Anguilla is our last ‘holiday’ island in the Caribbean. Often overlooked, especially in the UK, this small island has the most stunning beaches and sea that we have seen anywhere. On top of that, the people are hard working, fantastically straightforward and beyond helpful.
A strange photo you may think but first impressions as we arrived. Customs and immigration on left of pic, all clearly signed and keeping to their stated hours. And public showers to the right – clean and virtually unused except by us. Joy!
It seemed a fitting end to our Caribbean interlude to visit an island with turquoise waters and white powdery sand that are conjured up in the travel brochures. We based ourselves in Road Harbour, a lovely sweeping bay full of visiting yachts and local fishing and tourist boats. Dora and I would go ashore in the late afternoon for a swim off the beach – which mainly involved me watching her underwater gymnastics display. Every day we saw the same seagull at the water’s edge, the same dog doing it’s evening rounds, the same two old ladies gingerly making their way in for their daily swim (make that daily gossip whilst submerged hopping gently from foot to foot), the same French couple taking their stroll along the beach, the same lady putting out the tables and chairs in preparation for the evening at Sunset Bar. And of course we became part of that afternoon routine – to me one of the pleasures of being longer term visitors is that opportunity to become part of the landscape.
I don’t know why Anguilla is overlooked by tourists from the UK. Those that have heard of it are likely to have done so because it was absolutely clobbered by Hurricane Irma in September 2017 (at about the same time that Maria was wreaking havoc in Dominica). My friend at the Watersports Centre, who I spent a happy morning with whilst the children scrabbled about on giant inflatables in the bay, told me about the damage (we were the only punters for the entire morning!). At the watersports office, she showed me where whole walls had been washed away and she explained that most of the the beach ended up in what remained of the building. Apart from putting the roof back on, she hasn’t rebuilt it to its former self. All around the island roofs were blown off and there are still many missing. There was little flooding this time but the island was without power (or ‘no current’ as my friend referred to it) for 3 months. Anguilla tidied themselves up pretty quickly, not having to wait for government approval back in Europe which has apparently hampered the efforts in neighbouring St Martin/St Maarten. They are a no nonsense people who mucked in and helped each other in order to get themselves up and running for the crucial start of the tourist season in Mid December.
Fortunately water based crime (and any crime in fact) very low in Anguilla.
This footage from our anchorage. Hurricane damage.
Beautiful as our bay was, we did want to do some exploring. All the other anchorages are a designated marine park for which one has to pay US$150 for the pleasure of spending the day there. So, other than Prickly Pear Cays, which Dora will tell you about, we rented a car and explored by land. No volcanoes to climb here, so we undertook an unforgivingly unshaded walk to Captain’s Bay, a remote beach in the far north with a swanky house at one end but otherwise deserted. Sea and beach insanely photogenic. We passed various villas perched on the cliff on our way, some inhabited but many still suffering from the ravages of Hurricane Irma.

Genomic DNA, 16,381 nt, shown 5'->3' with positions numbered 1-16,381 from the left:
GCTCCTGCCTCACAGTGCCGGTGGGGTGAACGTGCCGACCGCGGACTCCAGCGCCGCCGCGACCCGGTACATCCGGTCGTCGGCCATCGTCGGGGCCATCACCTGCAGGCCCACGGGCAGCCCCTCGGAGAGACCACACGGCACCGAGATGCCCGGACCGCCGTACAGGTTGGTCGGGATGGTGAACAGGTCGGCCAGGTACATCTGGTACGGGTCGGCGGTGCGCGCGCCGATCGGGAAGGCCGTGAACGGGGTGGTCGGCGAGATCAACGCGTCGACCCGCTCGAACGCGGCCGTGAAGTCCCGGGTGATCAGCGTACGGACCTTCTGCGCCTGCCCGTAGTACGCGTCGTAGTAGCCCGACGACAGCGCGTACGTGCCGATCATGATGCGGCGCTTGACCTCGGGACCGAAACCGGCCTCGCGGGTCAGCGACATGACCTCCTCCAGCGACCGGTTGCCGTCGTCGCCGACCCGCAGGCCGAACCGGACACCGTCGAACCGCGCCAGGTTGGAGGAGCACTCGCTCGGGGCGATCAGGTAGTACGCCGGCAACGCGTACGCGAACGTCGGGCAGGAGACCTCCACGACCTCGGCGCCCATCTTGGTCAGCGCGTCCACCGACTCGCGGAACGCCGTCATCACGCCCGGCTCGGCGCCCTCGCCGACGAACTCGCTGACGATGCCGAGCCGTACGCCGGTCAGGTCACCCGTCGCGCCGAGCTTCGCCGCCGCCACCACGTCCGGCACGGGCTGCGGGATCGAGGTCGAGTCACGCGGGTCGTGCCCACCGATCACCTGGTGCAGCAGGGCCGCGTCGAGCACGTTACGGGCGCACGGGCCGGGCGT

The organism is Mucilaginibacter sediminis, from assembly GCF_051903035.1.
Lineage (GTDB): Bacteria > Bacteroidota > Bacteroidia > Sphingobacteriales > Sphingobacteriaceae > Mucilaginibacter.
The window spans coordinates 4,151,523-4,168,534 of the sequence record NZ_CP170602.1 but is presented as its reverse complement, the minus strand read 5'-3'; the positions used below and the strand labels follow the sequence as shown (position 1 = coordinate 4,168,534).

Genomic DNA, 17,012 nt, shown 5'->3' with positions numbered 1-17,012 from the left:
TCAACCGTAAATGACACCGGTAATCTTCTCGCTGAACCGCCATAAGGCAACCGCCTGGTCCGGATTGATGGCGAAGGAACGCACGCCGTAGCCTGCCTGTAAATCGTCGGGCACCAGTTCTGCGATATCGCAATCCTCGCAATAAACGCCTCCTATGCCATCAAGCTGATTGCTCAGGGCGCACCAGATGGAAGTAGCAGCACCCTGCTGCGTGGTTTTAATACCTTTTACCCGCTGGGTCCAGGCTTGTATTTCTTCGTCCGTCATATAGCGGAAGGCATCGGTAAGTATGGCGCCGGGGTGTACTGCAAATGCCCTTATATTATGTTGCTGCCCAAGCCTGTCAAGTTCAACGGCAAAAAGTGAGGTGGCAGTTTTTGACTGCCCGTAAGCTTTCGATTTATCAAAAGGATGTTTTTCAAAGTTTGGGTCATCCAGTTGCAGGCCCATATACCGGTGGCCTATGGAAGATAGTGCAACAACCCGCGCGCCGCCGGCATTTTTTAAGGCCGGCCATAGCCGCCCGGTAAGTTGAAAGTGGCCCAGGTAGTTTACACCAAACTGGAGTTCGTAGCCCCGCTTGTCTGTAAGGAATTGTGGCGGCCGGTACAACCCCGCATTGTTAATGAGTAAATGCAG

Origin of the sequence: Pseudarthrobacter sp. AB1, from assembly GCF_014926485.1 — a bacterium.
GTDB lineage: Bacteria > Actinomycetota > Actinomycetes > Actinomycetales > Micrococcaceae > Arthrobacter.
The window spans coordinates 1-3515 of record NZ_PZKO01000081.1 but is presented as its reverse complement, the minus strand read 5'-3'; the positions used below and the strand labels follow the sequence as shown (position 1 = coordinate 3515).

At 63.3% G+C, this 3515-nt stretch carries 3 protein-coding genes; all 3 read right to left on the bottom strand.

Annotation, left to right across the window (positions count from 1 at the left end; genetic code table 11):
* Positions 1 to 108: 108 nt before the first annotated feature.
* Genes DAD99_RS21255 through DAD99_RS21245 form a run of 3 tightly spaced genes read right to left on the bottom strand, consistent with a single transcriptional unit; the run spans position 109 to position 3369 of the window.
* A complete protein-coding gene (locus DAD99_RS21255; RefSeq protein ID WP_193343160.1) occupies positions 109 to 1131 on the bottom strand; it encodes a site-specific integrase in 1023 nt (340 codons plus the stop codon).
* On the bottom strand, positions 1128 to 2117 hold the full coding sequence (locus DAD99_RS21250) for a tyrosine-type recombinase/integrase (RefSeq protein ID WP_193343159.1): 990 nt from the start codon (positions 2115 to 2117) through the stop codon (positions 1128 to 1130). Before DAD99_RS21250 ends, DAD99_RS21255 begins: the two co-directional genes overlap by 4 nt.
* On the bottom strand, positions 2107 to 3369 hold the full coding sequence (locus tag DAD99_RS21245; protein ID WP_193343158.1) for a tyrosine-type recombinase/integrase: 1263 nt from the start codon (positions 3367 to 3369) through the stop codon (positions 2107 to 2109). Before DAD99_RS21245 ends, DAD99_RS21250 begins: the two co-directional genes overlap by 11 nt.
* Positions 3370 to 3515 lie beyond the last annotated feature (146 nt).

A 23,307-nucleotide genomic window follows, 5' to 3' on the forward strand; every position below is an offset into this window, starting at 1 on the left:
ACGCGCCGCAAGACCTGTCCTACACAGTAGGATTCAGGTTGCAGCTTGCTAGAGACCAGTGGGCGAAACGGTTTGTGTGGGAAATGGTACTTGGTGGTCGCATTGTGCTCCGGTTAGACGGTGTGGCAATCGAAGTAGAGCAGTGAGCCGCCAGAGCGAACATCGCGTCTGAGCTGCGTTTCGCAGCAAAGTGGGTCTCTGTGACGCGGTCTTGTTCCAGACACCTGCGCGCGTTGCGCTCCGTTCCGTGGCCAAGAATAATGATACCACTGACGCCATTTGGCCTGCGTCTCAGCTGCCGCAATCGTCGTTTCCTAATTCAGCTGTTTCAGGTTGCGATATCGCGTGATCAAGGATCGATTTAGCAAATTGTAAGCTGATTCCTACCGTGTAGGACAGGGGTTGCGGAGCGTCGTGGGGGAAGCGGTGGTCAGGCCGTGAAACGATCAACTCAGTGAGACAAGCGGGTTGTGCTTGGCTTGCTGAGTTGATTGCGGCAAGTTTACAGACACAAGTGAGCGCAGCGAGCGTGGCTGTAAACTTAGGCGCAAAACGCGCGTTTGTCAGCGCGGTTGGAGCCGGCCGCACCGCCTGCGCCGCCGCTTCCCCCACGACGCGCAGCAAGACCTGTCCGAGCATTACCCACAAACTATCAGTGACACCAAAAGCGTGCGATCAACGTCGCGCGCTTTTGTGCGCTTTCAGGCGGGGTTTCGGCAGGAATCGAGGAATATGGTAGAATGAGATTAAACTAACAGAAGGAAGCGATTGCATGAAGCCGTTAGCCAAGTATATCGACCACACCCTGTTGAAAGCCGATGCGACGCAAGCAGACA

Not a volcano in sight….
But the quality of the sand made the journey worth while. When wet it is like liquid velvet. I’ve never seen or felt the like before.
We spent a happy day at Shoal Bay, with its boutique hotels and beach bars where all was uncrowded serenity.
Apologies for bizarre pic. But my toe nails matched the colour of the water so perfectly…. that’s Dora coming out of the sea
Anguilla likes a party as much as the next Carribean island and we had an entertaining evening at Elvis’s Beach Bar, having a beer and playing oversized Connect 4 and Jenga, whilst people watching at the bar. Group from New York – lady in long floaty dress and straw hat “Why don’t we have something like this in the Hamptons?”. Later, a completely bonkers 60 something year old woman in pineapple sunglasses who even the children realised wasn’t entirely with it. Then a little 2 year old on holiday with her family who came to play Jenga with Daisy. What was lovely about the place was that all these characters were more than welcome and rubbed along happily enough.
Beach Jenga at Elvis Bar
I’ll let the girls fill you in a bit more on Prickly Pear Cays and hurricane Irma but if I could only come back to one island, it would be Anguilla. Despite the lack of volcanoes! An amazing place to end our extended Caribbean adventure and the sudden realisation that we turn for home next week and there’s a lot of miles to cover.